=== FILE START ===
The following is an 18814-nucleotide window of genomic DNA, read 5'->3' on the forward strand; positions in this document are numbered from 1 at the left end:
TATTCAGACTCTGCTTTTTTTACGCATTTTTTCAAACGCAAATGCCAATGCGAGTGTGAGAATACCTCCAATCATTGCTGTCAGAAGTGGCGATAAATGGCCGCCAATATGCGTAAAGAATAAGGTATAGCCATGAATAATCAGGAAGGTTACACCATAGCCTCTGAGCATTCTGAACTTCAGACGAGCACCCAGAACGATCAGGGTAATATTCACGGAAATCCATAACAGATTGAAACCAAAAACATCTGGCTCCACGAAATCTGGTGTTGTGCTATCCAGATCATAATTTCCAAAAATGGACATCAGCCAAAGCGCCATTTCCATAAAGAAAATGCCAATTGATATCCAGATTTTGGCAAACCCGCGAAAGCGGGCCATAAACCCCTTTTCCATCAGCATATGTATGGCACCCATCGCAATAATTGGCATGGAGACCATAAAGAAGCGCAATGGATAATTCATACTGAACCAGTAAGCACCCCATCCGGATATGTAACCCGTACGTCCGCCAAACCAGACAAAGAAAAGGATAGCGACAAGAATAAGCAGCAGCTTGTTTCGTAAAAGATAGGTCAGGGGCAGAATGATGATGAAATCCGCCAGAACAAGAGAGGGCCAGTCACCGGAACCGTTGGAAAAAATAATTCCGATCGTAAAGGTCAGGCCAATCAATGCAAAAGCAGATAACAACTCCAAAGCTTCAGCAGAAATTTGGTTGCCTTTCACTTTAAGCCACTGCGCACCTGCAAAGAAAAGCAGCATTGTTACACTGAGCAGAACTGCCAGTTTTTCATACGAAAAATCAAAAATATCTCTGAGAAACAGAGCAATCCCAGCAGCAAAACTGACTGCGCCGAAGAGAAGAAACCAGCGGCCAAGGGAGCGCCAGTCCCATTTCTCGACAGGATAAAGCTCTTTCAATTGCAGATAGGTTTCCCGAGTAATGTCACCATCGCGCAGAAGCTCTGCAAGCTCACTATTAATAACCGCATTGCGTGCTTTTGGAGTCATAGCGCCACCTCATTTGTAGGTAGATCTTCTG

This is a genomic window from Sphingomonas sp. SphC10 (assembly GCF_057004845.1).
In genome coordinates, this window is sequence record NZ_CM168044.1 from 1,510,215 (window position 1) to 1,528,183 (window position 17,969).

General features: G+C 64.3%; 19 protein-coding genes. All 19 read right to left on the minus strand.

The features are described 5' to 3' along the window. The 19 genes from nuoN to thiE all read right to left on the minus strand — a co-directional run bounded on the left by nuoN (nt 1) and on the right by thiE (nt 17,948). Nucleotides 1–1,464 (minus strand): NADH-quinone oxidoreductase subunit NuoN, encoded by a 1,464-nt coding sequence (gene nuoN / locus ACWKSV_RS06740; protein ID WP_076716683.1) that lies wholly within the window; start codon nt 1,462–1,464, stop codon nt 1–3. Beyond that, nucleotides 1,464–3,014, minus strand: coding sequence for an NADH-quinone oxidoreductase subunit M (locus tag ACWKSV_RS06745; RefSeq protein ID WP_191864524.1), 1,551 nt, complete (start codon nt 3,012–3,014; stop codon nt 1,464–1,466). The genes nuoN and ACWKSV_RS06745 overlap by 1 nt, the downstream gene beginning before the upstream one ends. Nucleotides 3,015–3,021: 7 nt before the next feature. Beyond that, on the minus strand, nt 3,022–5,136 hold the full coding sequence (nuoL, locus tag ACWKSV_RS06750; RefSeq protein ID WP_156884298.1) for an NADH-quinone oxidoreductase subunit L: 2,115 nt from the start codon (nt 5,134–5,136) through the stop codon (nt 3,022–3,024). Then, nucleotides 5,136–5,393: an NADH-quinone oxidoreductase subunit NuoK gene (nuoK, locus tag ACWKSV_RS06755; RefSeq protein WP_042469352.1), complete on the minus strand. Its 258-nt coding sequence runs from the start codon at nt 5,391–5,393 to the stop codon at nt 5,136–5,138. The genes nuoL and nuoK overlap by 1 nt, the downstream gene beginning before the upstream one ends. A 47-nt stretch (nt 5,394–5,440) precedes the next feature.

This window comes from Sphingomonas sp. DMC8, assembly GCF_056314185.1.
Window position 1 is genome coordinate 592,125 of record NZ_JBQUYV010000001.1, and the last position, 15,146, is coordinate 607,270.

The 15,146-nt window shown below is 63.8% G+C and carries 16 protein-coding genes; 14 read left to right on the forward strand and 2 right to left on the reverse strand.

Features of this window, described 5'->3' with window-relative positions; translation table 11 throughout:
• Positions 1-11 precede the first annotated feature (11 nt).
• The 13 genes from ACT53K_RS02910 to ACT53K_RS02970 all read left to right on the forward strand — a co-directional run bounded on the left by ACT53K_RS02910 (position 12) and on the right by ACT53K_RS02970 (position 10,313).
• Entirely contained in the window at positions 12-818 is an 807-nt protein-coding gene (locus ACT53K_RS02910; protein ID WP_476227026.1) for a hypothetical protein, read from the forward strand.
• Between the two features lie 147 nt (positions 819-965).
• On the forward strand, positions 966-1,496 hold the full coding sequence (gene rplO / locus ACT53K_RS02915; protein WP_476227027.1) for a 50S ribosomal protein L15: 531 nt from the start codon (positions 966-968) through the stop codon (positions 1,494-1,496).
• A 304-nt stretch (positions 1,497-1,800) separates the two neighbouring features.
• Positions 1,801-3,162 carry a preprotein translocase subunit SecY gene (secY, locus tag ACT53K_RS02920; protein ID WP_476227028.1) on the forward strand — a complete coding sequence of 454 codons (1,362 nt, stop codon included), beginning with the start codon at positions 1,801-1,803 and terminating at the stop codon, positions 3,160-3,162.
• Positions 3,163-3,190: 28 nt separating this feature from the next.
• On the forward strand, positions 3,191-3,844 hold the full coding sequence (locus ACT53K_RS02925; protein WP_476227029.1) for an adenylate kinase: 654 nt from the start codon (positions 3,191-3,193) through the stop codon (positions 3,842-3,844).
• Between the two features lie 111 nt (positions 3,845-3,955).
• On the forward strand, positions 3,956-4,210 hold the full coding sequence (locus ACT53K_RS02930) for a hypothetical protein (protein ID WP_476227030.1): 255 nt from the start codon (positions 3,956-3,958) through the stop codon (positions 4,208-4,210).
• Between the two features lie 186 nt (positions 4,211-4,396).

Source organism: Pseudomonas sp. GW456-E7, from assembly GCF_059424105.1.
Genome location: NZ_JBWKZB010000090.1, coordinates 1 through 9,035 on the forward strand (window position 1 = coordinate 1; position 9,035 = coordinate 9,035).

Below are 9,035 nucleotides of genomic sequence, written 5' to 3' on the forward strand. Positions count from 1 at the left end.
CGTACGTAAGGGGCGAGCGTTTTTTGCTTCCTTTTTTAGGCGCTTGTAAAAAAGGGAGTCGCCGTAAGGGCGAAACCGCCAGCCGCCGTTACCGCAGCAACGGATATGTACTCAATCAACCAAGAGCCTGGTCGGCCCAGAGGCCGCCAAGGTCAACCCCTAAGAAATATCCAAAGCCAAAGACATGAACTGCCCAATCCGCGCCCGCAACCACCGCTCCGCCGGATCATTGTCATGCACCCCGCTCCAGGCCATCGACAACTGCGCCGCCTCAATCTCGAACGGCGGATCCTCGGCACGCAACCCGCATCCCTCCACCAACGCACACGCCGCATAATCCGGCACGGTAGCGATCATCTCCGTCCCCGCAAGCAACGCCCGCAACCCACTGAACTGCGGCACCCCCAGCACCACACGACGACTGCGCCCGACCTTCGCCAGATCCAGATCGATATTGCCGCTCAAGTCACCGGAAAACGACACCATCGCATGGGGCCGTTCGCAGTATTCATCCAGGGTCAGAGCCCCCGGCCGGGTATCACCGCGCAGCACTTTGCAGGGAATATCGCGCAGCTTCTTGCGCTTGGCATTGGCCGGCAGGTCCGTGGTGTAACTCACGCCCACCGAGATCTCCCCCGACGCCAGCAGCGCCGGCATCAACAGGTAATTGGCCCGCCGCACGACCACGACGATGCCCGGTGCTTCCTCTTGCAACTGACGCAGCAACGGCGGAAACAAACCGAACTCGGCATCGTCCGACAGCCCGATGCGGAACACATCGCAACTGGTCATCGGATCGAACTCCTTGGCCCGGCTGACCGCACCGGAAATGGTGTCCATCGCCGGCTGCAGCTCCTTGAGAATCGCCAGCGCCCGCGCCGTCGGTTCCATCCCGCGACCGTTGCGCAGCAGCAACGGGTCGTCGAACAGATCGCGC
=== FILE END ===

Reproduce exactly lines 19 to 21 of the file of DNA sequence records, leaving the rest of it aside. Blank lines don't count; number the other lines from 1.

• On the forward strand, positions 3,191-3,844 hold the full coding sequence (locus ACT53K_RS02925; protein WP_476227029.1) for an adenylate kinase: 654 nt from the start codon (positions 3,191-3,193) through the stop codon (positions 3,842-3,844).
• Between the two features lie 111 nt (positions 3,845-3,955).
• On the forward strand, positions 3,956-4,210 hold the full coding sequence (locus ACT53K_RS02930) for a hypothetical protein (protein ID WP_476227030.1): 255 nt from the start codon (positions 3,956-3,958) through the stop codon (positions 4,208-4,210).